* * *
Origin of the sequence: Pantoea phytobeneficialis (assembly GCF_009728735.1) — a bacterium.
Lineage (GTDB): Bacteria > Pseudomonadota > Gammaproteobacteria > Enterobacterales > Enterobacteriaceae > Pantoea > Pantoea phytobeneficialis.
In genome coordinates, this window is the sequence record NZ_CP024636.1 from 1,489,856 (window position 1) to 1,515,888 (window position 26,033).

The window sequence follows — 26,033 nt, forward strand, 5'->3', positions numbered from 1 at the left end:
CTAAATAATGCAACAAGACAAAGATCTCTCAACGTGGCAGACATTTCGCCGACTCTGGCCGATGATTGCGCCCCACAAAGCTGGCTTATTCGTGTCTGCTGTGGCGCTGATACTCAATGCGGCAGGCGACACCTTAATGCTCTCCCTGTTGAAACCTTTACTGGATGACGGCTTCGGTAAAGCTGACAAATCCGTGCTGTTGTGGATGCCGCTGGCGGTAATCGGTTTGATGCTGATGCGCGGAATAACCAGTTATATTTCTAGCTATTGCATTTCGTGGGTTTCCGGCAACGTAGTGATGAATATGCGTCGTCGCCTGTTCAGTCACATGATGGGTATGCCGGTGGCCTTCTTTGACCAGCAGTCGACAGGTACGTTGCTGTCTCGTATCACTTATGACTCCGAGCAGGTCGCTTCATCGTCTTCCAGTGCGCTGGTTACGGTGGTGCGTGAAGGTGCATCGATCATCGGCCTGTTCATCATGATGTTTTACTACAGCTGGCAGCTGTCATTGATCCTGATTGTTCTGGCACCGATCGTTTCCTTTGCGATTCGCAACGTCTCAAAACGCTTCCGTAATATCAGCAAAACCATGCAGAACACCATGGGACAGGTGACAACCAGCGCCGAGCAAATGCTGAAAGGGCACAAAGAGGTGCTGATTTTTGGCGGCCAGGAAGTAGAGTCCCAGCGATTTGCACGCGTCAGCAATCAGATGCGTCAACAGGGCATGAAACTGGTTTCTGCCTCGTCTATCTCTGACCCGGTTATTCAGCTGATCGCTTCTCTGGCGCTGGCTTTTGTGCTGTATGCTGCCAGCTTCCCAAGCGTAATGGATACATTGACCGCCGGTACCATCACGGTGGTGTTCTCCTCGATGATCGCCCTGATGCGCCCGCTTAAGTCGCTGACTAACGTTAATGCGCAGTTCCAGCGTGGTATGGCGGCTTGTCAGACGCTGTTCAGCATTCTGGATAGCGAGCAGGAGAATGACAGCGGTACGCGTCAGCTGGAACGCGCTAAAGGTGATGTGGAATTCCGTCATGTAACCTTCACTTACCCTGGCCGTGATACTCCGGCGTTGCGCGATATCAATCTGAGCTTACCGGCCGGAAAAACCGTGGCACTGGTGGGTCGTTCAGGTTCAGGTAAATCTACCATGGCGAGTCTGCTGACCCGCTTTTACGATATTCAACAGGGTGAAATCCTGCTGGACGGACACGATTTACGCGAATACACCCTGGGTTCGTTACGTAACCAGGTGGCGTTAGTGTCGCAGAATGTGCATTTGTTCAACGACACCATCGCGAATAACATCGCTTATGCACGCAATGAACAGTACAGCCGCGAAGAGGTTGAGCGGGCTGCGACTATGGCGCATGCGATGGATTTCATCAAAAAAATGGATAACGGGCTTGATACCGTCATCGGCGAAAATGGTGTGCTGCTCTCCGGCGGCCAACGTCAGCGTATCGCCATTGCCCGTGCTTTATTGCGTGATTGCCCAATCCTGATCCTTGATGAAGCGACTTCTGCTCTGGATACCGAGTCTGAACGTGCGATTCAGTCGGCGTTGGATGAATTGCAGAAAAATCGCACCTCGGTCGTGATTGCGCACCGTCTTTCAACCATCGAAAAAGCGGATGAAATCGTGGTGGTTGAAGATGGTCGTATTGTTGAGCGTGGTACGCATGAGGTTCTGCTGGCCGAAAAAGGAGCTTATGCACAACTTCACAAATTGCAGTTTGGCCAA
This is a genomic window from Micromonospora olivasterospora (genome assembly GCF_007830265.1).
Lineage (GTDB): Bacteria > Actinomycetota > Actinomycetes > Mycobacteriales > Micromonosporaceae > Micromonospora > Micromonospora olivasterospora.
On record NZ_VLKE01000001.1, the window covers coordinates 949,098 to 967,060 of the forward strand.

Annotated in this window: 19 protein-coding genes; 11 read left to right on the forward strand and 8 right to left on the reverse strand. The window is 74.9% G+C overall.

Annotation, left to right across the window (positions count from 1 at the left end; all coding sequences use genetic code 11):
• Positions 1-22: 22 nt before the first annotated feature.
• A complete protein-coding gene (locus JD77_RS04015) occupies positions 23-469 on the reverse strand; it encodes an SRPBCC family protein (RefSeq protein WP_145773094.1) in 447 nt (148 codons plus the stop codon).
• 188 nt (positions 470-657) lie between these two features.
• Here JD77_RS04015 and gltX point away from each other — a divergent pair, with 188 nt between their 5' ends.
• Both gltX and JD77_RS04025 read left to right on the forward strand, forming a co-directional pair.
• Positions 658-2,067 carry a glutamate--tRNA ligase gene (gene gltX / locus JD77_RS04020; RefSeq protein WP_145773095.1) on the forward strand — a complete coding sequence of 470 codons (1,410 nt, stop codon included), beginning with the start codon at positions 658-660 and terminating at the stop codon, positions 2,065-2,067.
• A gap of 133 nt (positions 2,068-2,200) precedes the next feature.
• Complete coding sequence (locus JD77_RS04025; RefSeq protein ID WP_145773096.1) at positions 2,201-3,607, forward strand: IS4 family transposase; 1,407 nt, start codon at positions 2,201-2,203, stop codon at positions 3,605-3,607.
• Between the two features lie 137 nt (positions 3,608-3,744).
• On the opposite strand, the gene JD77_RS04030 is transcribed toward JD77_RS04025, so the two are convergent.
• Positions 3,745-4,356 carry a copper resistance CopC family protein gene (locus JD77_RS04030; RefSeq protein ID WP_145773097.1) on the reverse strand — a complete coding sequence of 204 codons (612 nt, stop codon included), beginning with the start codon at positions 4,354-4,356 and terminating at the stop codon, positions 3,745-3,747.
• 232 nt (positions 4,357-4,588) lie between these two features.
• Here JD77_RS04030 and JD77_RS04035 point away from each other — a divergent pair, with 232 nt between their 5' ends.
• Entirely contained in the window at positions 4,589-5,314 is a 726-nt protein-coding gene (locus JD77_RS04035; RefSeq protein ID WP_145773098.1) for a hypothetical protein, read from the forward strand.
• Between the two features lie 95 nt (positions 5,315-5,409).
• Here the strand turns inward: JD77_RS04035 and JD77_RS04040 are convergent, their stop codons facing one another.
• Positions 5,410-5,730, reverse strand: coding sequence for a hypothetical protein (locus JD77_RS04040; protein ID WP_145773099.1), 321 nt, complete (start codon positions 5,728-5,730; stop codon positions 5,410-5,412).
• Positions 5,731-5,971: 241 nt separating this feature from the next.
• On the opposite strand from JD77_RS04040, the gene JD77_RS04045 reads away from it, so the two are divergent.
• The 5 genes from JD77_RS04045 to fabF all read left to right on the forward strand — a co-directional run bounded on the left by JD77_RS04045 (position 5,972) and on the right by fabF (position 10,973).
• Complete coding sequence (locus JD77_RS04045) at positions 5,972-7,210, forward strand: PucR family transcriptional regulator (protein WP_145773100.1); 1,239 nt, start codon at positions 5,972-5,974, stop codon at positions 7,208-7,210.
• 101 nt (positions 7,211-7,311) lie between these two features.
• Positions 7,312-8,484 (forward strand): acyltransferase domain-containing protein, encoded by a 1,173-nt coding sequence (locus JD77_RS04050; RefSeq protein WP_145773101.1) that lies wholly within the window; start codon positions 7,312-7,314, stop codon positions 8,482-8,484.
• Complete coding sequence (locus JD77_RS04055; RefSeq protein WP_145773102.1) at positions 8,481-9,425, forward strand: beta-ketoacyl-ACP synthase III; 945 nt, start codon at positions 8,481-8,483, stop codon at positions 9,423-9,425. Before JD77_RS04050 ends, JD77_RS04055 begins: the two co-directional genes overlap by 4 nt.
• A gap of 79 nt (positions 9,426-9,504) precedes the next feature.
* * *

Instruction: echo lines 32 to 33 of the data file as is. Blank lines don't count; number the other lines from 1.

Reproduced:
• 101 nt (positions 7,211-7,311) lie between these two features.
• Positions 7,312-8,484 (forward strand): acyltransferase domain-containing protein, encoded by a 1,173-nt coding sequence (locus JD77_RS04050; RefSeq protein WP_145773101.1) that lies wholly within the window; start codon positions 7,312-7,314, stop codon positions 8,482-8,484.